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Stop Saying "I'm Sorry."

This post was originally published on Ms. JD.

I recently received some sage advice from a valued mentor. She said to stop saying “I’m sorry.” In emails, in person, on the phone, no matter where.

You are a busy, successful professional. Just. Stop. Saying. It.

She needs a face card because she doesn't really mean it.

Here’s the thinking. “Sorry for the delay,” “Sorry for missing this,” “Sorry for not responding earlier” is for your benefit, to assuage your guilt, not theirs. You need a mea culpa release, but they don’t. Unless they are a client with a pressing need, they probably HAVEN’T EVEN NOTICED that you haven’t responded, because they are also busy, successful professionals.

By interjecting “I’m sorry” into everything, you’re highlighting there’s something to apologize for, when that’s probably not the case. If there is some gross misconduct on your part, you should use more of your empathy arsenal than “I’m sorry.” More importantly, aim to never be in that position.

So let’s admit it: successful people get busy. Very busy. And they triage well, which is part of why they’re so successful. And sometimes that means action items fall onto the B or even the C list. Which is not only OK, it’s optimal. If somebody is working with you for your expertise, a slight delay or overlook should not make her fly off the handle. Make that work for you.

Here’s my dirty secret: I prioritize. It’s so dirty I am reluctant to share it, because it’s pretty Machiavellian. I felt a bit slimy at first, but I’ve gotten over it. You will, too.

Your time and attention is a valuable and scarce commodity. Don't squander it, or foster the sense of squandering it by being available 24/7. Pay attention to clients? Yes. Deal with time-sensitive matters? Of course. Immediately answer email that doesn’t fall into those categories? Never.

Unless you are on an active deal or in settlement discussions, do not respond in real time to email. There are two precepts at work here.

Firstly, time management gurus trip over themselves to counsel us that we should only look at email twice a day. So limit email for the sake of efficiency. I don’t always do this, but when I am hyper productive, I do. It’s like taking a vacation from distractions and allows me to get into the zone. Set aside structured time to review your e-mail, and make sure it doesn’t run over.

Secondly, from an asset management standpoint, you don’t want clients or contacts getting the impression you are sitting at your laptop just waiting for the next email to drop so that you can dutifully respond to it immediately. You are a busy, successful professional. Unless you work in PR, you should not have instant accessibility.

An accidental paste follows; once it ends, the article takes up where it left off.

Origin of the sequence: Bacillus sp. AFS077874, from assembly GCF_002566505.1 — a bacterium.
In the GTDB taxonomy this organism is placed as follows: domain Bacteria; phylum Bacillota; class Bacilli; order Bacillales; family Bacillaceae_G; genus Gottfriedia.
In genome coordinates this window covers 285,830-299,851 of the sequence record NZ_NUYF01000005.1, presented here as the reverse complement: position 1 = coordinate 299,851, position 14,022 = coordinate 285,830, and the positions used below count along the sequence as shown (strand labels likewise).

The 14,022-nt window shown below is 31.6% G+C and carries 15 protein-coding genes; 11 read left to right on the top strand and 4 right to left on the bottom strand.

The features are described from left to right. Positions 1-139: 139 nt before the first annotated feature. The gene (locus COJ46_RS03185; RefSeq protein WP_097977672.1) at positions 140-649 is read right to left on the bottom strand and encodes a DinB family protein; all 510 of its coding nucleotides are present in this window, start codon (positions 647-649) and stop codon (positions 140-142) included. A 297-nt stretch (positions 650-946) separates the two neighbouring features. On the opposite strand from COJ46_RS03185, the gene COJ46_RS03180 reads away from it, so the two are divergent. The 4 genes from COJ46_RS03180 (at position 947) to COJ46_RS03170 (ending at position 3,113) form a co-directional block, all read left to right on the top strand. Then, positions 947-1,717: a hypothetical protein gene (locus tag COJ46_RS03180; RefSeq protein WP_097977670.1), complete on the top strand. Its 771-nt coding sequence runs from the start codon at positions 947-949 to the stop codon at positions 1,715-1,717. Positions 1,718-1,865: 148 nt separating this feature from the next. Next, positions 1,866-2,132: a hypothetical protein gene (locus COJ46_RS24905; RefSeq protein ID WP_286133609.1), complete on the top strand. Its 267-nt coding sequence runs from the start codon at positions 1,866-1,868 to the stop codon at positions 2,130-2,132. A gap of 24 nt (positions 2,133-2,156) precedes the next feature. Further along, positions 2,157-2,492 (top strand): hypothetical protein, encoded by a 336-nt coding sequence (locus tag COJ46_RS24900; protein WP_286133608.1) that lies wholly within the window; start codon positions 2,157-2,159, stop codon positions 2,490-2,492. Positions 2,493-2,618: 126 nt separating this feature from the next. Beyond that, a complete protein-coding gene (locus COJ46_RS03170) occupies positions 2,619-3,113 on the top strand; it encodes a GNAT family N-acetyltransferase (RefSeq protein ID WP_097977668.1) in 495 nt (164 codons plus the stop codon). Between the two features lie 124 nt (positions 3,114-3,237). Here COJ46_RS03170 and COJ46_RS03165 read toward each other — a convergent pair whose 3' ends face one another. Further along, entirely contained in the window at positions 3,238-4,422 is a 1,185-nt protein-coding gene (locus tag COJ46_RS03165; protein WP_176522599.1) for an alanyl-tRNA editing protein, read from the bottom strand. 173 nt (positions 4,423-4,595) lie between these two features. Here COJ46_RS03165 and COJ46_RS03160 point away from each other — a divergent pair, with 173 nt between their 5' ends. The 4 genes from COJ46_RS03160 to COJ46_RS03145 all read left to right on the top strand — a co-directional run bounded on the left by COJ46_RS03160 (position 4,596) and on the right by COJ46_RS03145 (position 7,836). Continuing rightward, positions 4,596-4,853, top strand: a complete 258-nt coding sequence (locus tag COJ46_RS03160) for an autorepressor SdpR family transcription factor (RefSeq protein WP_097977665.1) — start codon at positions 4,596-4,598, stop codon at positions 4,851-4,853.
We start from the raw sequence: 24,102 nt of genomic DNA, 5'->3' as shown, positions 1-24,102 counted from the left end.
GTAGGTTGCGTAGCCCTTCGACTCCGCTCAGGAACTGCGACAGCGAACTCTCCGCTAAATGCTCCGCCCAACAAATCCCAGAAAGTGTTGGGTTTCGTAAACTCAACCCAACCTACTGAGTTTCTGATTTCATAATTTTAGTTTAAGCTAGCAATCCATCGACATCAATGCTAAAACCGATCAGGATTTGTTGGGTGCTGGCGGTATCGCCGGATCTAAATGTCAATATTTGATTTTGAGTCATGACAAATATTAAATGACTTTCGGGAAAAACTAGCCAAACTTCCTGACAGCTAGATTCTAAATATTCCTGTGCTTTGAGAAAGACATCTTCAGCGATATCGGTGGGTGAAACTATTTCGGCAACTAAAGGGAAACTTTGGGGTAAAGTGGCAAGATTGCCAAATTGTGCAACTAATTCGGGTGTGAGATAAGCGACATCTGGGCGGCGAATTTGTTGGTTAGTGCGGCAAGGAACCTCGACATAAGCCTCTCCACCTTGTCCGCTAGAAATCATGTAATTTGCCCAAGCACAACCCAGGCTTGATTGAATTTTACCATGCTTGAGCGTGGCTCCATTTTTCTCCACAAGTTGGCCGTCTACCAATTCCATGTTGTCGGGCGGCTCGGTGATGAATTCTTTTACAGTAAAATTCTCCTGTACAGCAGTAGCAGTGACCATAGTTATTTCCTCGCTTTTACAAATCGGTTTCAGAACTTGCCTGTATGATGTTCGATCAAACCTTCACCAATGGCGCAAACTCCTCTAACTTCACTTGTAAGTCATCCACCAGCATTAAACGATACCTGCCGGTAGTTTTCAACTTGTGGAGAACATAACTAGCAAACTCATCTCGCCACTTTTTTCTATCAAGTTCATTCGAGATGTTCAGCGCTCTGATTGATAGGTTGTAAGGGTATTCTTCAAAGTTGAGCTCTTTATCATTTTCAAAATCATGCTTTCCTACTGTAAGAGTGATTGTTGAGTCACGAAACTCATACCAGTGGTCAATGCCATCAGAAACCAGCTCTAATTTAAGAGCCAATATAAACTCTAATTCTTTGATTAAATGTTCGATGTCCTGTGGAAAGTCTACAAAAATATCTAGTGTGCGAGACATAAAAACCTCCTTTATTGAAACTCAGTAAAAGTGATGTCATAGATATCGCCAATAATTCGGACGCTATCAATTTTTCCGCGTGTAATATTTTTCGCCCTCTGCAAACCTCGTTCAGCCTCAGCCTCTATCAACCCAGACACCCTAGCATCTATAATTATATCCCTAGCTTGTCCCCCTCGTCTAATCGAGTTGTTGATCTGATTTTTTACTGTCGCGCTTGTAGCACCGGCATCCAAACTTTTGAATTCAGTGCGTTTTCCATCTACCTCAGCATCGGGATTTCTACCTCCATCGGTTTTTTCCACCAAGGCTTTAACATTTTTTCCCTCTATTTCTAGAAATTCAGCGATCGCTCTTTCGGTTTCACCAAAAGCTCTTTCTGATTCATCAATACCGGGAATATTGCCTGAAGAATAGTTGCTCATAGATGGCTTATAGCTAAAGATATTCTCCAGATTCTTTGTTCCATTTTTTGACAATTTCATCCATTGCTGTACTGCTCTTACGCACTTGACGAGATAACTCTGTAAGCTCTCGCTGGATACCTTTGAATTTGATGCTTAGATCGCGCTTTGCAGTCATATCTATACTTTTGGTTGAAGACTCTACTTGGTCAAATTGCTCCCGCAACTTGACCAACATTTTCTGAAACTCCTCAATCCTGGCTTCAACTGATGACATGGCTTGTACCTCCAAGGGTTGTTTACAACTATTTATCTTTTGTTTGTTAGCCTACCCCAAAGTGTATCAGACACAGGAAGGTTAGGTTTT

OK, I get it; you want to convey your clients that they have 24/7 access to you (if that’s the goal). But try these options:

“Thanks for this. I am in meetings today, but can look at this tonight and will respond this evening.”

“Thanks for sending. I can review tomorrow. Please email me or my assistant if more immediate attention is needed.”

Or try this. “Hi Sarah. I’m sending this to you for your review. I’m out tomorrow for an all-day negotiation session, but will be able to check email twice a day and will respond as needed within that time frame. If an immediate response is not needed, I will respond when negotiations are completed. Please flag email as urgent if you need my immediate attention.”

Again, if you have an active deal or negotiation, you need to be available. But with other clients, let them know beforehand of your non-availability. Federal judges post their non-availability, and you can too. There’s no crime or shame in doing so. You are not an unlimited resource. If your time is a commodity, unlimited access to it dwindles its value.

So, restriction is a good thing. Make sure your conduct amplifies that message. I check my e-mail early morning before I get into the meat of my work. When I respond to client emails, I let them know ahead of time if I will be offline (occupied) that day. It reins in expectations, and sets boundaries that help clients feel at ease if they don’t hear from me.

I don’t want to dummy this down, but this is the equivalent of telling your kids you will be with them in five minutes. Even if they complain, as mine did, that “your minutes are really long” you will have established expectations, and no one’s hair catches fire. Yours, theirs, no one’s. Here’s to fire prevention.

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